Ms Angela Cheong, concert promoter and partner of DatzEntertainment which brought in FT Island last month, agrees: “Korean dramas have been popular with Singaporeans over the past few years and it’s a natural progression for fans of Korean dramas to progress to K-pop.”

She attributes the growing fan base for the music to the professional way singers are groomed and presented in Korea: “It’s how the Korean artists are packaged, with a good combination of looks, sleek dance moves and good vocals.”

As for fan Ms Loh, she says: “Initially, I got to know about Korean acts from watching the dramas. Then, I got hooked because they give very good live gigs and they sound even better than on CDs.”

She flew to Bangkok to watch Rain perform in a live concert in 2005 and also bought the most expensive ticket at $888 to see him again when he came to Singapore in 2007. She also flew to Bangkok in 2008 to watch Korean acts Fly To The Sky and Big Bang perform and also attended FT Island’s showcase here.

With Korean movies, then Korean idol dramas, and now, Korean pop music making waves in Singapore, it seems like soft power is the best way to promote Korean culture in Singapore.

Mr Lim Sang Jun, director of Press, Information & Culture at the Embassy of the Republic of Korea in Singapore, says: “It is not only diplomatic ties but also socio-cultural bonds that bridge our coutnries. And music, more than other forms of art, appeals most directly to the emotions, and has the widest reach.”

He adds that he has noticed a mushrooming of K-pop fan clubs in Singapore, which shows that there is increasing popularity and awareness of Korean pop music here.

Despite the full-house turnout for the Korean Pop Night Concert last year, there will not be one this year as the Korean artists have other commitments. Nonetheless, Mr Lim says the Korean Embassy will be holding several other Korean Cultural Events from next month to October as part of Korea Festival 2009, with more details to be revealed later.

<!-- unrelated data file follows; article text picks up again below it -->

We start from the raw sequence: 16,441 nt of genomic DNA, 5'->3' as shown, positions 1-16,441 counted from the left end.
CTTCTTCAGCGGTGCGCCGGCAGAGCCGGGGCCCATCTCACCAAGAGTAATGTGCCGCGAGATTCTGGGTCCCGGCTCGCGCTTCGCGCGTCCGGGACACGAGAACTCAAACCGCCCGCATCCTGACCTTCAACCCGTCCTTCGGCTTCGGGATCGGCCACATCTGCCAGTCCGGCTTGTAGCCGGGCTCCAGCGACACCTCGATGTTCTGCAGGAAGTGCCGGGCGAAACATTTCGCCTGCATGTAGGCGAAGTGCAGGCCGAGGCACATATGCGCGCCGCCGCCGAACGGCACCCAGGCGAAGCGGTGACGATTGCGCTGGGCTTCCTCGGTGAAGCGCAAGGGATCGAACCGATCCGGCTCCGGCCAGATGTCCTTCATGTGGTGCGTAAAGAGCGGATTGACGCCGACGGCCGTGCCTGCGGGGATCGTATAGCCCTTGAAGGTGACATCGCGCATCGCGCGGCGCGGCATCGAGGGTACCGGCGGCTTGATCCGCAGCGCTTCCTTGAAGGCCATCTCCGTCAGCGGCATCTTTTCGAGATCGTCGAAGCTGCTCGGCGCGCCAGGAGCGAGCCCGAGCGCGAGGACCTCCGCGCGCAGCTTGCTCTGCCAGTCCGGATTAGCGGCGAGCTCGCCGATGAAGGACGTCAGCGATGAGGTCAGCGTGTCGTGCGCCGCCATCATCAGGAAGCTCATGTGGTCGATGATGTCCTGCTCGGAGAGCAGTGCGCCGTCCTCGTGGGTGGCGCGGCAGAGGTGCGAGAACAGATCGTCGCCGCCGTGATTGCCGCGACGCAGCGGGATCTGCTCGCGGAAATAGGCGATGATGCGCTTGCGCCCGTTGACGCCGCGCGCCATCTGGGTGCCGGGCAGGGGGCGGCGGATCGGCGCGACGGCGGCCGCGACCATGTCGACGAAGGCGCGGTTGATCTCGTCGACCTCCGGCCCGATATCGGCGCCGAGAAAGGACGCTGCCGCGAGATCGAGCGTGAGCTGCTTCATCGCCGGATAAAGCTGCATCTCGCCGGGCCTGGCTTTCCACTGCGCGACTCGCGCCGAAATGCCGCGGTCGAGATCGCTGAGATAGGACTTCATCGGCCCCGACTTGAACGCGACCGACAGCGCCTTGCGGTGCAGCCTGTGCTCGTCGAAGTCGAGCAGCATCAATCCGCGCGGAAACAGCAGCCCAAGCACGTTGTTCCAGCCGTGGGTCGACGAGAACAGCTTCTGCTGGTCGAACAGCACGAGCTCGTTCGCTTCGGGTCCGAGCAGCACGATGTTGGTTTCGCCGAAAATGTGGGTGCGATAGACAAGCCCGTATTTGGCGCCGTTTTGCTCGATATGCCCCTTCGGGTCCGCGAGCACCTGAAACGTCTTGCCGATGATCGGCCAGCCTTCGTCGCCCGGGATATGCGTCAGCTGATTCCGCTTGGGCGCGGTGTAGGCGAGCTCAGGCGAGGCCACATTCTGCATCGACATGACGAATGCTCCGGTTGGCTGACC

He adds: “I think one of the great strengths of Korean popular culture is that it is marked by influences from the West and yet remains quintessentially Asian.

“Singapore is a society that also finds its strengths in cultural hybridity – and this may be what give our cultures affinity and what makes Korean pop culture attractive to Singaporeans.”

For many fans, mostly female teenagers and young adults, their passion is fuelled by the easy access of information about their favourite stars through Korean fansites and forums on the Internet.

They usually check out soompi.com and allkpop.com which have the latest updates about the stars, album reviews, as well as forums for like-minded fans to discuss their idols.

Student Jasmine Tan, 22, who visits the websites everyday, says: “I don’t need to spend a single cent and I can get all this information about my favourite idols.”

As for now, fans can only hope that local promoters bring in more Korean acts in the future.

Concert promoter Cheong says: “Since FT Island, there have been many requests by fans to bring in SS501, Super Junior and more. Nothing is confirmed yet because it depends on the groups’ schedule for the rest of the year. However, they are definitely possible acts to bring in.”

Student Alicia Lim, 17, says: “I’ll wait for my favourite band SS501 to come to Singapore. But if they don’t, I think I’ll fly to Korea to see them because I don’t want to wait anymore.”
Original Source: Singapore’s Straits Times, reported by Jocelyn Lee.

2 Responses so far.

  1. SSjunior says:

    omg. of cos must support KPOP! suju, SS501 and SHINee!! and many more.

  2. JASR says:

    yeah, thanks to DAILY KPOP as well for updating us for kpop news. =)